Thursday, February 06, 2014


At a Warsaw train station, young Lisa (Jane Bryan), a student at a music conservatory, sees her mother off on a short trip and seems a bit at odds over being alone. A handsome stranger slips her and her friend two tickets to see concert pianist Michael Michailow; they go and discover that the stranger is Michael (Basil Rathbone). It turns out he has seen her perform at school and is impressed by both her talent and her looks. He finagles his way into a private lesson with her and kisses her, and despite their age difference—he looks old enough to be her father—she goes out with him that night. At a nightclub, a sultry blond (Kay Francis, pictured) sings a sad song, "One Hour of Romance," and after the song ends, a spotlight catches Michael kissing Lisa. The singer faints and is led backstage, but moments later returns with a gun and shoots Michael dead. At her trial, she refuses to give any reason for her crime until a suitcase with evidence shows up. In the judge's chamber, she tells the sad story of how a misspent evening with Michael led to her marriage breaking up and her daughter being taken from her—and the topper: Lisa is her daughter though she doesn't know it.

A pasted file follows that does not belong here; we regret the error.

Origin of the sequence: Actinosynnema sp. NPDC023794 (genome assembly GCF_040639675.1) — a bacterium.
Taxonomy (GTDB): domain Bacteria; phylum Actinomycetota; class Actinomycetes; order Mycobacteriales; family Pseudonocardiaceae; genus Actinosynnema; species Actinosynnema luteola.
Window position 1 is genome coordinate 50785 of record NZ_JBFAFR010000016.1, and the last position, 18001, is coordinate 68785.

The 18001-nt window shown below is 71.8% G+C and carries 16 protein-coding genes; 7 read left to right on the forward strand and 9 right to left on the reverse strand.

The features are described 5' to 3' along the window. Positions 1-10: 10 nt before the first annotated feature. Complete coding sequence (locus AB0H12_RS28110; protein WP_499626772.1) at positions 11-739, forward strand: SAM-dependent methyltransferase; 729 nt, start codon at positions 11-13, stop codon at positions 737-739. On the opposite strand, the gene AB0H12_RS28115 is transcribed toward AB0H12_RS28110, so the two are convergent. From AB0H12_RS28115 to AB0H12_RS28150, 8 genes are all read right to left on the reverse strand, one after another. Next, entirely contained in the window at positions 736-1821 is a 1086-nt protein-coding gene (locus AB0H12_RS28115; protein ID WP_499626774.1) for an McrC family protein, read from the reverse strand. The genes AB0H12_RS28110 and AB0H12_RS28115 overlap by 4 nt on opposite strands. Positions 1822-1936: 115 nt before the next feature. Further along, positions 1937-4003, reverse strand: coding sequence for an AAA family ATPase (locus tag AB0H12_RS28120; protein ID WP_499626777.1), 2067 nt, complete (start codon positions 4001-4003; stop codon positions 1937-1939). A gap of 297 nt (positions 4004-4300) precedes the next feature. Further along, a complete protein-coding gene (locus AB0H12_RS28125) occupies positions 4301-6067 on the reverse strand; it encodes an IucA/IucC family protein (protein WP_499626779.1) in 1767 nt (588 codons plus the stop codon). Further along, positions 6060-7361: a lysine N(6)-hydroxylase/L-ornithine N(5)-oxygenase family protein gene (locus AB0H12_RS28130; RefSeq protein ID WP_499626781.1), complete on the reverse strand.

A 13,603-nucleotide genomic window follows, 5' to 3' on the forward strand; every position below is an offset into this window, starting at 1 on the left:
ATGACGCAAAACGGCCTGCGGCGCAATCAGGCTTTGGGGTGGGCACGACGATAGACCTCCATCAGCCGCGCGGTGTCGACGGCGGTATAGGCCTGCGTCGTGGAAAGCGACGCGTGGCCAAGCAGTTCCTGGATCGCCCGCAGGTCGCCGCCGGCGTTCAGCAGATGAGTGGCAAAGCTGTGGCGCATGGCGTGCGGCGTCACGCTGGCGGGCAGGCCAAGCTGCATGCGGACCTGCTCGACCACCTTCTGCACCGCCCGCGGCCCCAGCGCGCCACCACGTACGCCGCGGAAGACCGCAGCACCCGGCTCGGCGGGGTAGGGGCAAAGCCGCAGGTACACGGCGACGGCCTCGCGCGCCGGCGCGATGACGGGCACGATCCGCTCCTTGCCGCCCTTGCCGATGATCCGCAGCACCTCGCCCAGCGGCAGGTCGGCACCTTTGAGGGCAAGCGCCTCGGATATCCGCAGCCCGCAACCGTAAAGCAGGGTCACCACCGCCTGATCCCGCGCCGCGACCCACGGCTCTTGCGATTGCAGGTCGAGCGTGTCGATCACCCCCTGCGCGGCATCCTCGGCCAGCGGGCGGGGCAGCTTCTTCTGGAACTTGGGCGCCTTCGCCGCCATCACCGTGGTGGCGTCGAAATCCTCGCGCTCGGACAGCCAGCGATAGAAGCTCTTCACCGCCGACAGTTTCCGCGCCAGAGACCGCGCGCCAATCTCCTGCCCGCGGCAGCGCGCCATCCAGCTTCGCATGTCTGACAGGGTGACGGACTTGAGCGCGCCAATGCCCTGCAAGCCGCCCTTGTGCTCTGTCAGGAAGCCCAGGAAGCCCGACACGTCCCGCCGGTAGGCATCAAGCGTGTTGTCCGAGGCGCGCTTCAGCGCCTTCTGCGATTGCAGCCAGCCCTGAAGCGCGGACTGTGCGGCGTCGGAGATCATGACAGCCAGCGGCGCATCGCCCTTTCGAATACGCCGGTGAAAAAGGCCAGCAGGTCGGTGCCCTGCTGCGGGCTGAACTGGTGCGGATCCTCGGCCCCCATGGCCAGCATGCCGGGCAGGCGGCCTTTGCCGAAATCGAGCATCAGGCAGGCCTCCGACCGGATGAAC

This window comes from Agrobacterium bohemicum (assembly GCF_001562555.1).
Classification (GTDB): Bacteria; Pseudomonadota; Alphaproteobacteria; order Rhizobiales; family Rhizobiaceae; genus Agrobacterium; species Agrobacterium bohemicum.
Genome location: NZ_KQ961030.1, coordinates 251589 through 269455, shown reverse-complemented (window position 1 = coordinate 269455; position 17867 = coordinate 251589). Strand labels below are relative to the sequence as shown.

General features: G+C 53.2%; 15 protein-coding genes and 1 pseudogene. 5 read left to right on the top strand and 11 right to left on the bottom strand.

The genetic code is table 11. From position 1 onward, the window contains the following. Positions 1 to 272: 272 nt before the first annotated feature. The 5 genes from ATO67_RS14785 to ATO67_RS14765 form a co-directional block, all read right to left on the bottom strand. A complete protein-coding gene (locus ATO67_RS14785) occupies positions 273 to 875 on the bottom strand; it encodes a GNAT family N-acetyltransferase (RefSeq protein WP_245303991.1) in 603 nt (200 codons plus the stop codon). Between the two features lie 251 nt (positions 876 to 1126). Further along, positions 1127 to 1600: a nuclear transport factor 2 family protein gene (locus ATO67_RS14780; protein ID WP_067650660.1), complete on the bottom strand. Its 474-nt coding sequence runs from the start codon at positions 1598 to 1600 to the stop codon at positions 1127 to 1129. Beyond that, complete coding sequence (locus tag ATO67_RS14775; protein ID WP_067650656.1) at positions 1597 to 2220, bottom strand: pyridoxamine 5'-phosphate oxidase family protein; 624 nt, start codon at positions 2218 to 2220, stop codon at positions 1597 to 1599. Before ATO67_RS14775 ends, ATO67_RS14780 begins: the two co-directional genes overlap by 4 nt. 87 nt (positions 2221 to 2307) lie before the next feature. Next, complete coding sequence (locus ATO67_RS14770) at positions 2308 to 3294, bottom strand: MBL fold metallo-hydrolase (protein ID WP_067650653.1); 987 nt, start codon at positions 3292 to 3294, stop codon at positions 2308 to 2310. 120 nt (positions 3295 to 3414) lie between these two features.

This soap opera story is a little more compelling than average, mostly due to the interesting directorial style, mostly gliding traveling shots and odd angles, of German director Joe May who seems to have been influenced at least slightly by Josef von Sternberg. Kay Francis is no Marlene Dietrich, Sternberg's muse, but she's very good here both as the young wife led astray in the flashback and as the sadder but (theoretically) wiser woman in the present day. Rathbone can do a slimy cad in his sleep and he's fine, as is Jane Bryan even though she really only has two facial expressions: mildly happy and mildly distraught. Ian Hunter is Francis' cuckolded war-hero husband; Donald Crisp is the judge; Veda Ann Borg steals a scene without even speaking as one of Rathbone's bimbos. Apparently this is a scene-by-scene remake of a German film called Mazurka. [TCM]

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